Mindfulness And The Status Quo
I ran across an article about mindfulness the other day that kind of boggled my mind with its over-simplicity, snarkiness and, well, rudeness. The author was attempting to make an argument that the current popularity of mindfulness practices is re-enforcing the economic and social status quo, denying social injustices, and is creating a world full of self-centered, passive magical thinkers.
It was like watching someone who has no idea what a football is, lay out an elaborate critique about the football not being round.
This writer had decided that if everyone spent their lives watching their thoughts without judgment, nothing would get changed in the world because there would be no reason to change anything, as if judgmentalism and victimhood were pre-requisites to social change.
He was also writing from a trolling position of “those mindfulness people”, obviously without having ever done the practice. I would like to point out to this unfortunately misinformed critic that the practice of mindfulness is probably the world’s best hope for survival.
If all the world’s leaders were able to sit together in mindful non-judgment about the state of the world, wouldn’t you think things would change, not only politically, but economically as well?
Being in non-judgment doesn’t mean to stop caring about injustices, prejudices, and “evil” in the world–on the contrary, non-judgment comes from a place of non-duality, where the naked truth of a situation can be revealed in all its ugliness or beauty. From there, the mindful person can then make a choice as to what is desired in one’s personal life and the world at large.
The other vital characteristic of mindfulness is becoming aware of one’s personal dark side–the habitual monkey-minded diatribe of negativity that pulls a person into depression, hopelessness and apathy. By observing such automatic thoughts and feelings without judgment, they can be seen for what they nearly always are: a cry for love. By acknowledging these thoughts and feelings, it reduces their frequency, neutralizes their power, and reveals the trauma and hurt crying out for a loving embrace.
Another argument was centered around being “happy” with any negative situation, so that the mindful person has no motivation to change anything. This just points up the author’s ignorance of the practice. Remember that “Kung Fu” TV episode when Cain is put in jail? He sat down and went into meditation, becoming hyper-aware of his surroundings, he was then able to find a way to harmlessly break out of the prison. This is what mindfulness provides: a way to use the mind to look at all aspects of a situation–without denial, without judgment–so that all perceptions and powers can come to bear on a problem.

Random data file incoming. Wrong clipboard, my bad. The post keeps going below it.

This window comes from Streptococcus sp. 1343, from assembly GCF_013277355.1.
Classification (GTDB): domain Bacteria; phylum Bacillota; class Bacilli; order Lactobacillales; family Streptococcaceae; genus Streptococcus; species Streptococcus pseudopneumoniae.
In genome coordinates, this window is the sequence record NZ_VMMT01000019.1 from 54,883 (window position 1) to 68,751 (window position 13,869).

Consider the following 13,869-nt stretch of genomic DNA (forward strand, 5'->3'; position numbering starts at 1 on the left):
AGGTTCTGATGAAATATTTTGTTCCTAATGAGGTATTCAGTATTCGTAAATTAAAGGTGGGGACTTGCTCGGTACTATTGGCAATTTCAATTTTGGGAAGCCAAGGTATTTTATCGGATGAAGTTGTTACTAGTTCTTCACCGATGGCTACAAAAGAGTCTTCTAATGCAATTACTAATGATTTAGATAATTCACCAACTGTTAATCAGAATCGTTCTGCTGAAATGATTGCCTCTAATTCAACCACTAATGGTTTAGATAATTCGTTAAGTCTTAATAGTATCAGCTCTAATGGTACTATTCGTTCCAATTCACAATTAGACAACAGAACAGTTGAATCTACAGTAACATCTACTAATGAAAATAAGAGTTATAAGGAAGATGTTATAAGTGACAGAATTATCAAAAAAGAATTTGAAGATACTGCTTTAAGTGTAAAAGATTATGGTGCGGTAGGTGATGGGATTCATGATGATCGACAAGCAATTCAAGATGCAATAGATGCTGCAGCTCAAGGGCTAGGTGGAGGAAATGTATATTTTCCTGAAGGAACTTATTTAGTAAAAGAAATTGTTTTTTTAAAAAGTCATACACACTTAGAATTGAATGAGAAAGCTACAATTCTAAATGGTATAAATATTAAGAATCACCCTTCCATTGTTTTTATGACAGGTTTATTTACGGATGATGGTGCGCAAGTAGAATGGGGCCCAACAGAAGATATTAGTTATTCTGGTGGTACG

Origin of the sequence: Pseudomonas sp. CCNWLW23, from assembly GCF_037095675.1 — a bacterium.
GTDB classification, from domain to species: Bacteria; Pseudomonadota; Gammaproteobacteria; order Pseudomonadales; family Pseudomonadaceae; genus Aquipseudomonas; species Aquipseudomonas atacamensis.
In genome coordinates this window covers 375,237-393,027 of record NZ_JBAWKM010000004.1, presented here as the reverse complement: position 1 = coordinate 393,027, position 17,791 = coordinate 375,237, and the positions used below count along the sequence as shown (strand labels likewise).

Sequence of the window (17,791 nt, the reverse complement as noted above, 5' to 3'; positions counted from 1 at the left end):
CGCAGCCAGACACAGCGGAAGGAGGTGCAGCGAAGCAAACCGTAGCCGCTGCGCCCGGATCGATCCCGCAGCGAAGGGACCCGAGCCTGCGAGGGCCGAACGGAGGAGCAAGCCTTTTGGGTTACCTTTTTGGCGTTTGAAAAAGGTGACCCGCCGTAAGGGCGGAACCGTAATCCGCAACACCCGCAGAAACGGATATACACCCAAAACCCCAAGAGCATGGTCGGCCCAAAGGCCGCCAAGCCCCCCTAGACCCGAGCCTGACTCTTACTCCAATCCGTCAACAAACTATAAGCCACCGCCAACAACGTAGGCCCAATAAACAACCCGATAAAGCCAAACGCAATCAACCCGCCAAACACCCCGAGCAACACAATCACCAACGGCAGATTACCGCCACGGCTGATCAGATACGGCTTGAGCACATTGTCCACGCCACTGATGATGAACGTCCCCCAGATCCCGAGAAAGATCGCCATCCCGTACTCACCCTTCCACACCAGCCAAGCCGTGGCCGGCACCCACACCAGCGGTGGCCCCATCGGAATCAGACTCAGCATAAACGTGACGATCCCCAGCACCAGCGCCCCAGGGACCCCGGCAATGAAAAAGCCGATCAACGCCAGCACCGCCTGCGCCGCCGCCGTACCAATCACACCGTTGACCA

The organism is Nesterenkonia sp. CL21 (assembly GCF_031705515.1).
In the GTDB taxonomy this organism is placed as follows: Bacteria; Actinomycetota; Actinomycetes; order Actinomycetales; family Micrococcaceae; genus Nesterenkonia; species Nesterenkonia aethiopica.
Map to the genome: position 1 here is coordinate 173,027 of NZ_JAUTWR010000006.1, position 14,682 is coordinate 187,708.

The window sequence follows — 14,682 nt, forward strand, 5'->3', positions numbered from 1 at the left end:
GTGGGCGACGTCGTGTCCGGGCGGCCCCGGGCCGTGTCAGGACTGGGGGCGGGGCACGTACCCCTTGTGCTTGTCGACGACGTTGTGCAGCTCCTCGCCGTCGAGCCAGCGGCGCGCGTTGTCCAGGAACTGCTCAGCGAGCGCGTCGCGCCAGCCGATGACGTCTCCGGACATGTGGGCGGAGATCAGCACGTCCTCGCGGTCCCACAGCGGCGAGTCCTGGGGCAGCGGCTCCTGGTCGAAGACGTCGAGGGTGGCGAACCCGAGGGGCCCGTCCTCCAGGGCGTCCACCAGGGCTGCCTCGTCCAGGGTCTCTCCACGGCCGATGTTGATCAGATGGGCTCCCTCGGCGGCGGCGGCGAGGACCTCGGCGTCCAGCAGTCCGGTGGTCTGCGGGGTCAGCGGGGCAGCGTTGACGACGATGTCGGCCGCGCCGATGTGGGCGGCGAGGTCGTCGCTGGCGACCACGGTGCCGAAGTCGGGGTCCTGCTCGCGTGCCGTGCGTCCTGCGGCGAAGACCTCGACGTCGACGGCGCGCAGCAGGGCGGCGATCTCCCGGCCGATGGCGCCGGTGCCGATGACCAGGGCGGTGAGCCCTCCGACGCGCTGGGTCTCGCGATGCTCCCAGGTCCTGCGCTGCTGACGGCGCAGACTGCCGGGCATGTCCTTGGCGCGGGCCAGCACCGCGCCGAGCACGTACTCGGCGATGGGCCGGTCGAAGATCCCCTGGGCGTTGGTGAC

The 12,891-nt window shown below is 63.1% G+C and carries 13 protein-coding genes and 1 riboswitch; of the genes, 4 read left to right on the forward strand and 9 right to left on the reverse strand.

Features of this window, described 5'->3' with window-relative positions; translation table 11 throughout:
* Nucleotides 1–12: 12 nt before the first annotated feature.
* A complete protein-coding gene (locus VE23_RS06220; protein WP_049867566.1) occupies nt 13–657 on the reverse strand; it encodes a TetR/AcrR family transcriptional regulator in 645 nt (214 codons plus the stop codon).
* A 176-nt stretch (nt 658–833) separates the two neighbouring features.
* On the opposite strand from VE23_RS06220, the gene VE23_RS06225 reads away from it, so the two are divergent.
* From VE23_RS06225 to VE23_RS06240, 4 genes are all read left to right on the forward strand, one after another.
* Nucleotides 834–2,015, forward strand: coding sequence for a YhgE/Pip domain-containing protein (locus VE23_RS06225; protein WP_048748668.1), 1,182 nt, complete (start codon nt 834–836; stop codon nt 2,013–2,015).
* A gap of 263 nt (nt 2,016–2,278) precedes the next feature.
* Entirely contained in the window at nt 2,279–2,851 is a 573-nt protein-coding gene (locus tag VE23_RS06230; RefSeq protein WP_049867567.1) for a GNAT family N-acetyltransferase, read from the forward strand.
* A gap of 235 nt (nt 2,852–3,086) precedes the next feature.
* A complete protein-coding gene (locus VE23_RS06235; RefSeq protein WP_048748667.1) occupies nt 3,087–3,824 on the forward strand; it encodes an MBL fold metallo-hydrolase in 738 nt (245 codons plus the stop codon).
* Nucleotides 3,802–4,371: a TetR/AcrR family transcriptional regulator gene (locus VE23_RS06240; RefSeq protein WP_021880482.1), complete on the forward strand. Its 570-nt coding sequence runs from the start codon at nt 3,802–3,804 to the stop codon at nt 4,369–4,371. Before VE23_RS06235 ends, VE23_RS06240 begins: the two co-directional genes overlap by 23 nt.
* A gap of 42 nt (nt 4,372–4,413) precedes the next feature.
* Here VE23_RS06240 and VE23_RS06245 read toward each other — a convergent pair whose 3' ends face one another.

The author also had a problem with the meme, “Happiness is an inside job”, as if a person can only achieve happiness by controlling outside circumstances. This, of course, is backwards. By “being OK” with one’s predicament is not saying they are satisfied with it. The “being OK” means that all facets of a situation–both positive or negative–can be observed with equanimity and then intelligent choices made to change or not change it. Personally, if I’m experiencing a negative circumstance, I would much rather “get my mind right” about it by achieving peaceful allowance of it so that all the possibilities for action can be considered. Otherwise, I’d just be throwing my fists wildly in the air in hopes of hitting something–and I’ve been there, believe me!
Mindfulness is a vital practice, and anyone who says different is advocating for self-ignorance, low intelligence, and warlike approaches to the world’s problems. It is important to allow that many people do have these non-mindful views, because by being OK with them allows us to see the pain and injustices that must have been at their genesis.
Get Daily Wellness
You might also like…
- by Arik Xander 4 MINUTE READ
- by Yoga Vidya School 7 MINUTE READ
- by Neil Seligman 6 MINUTE READ
- by Dena Gould 4 MINUTE READ
- by Moira Hutchison 4 MINUTE READ
- by Shannon Flynn 6 MINUTE READ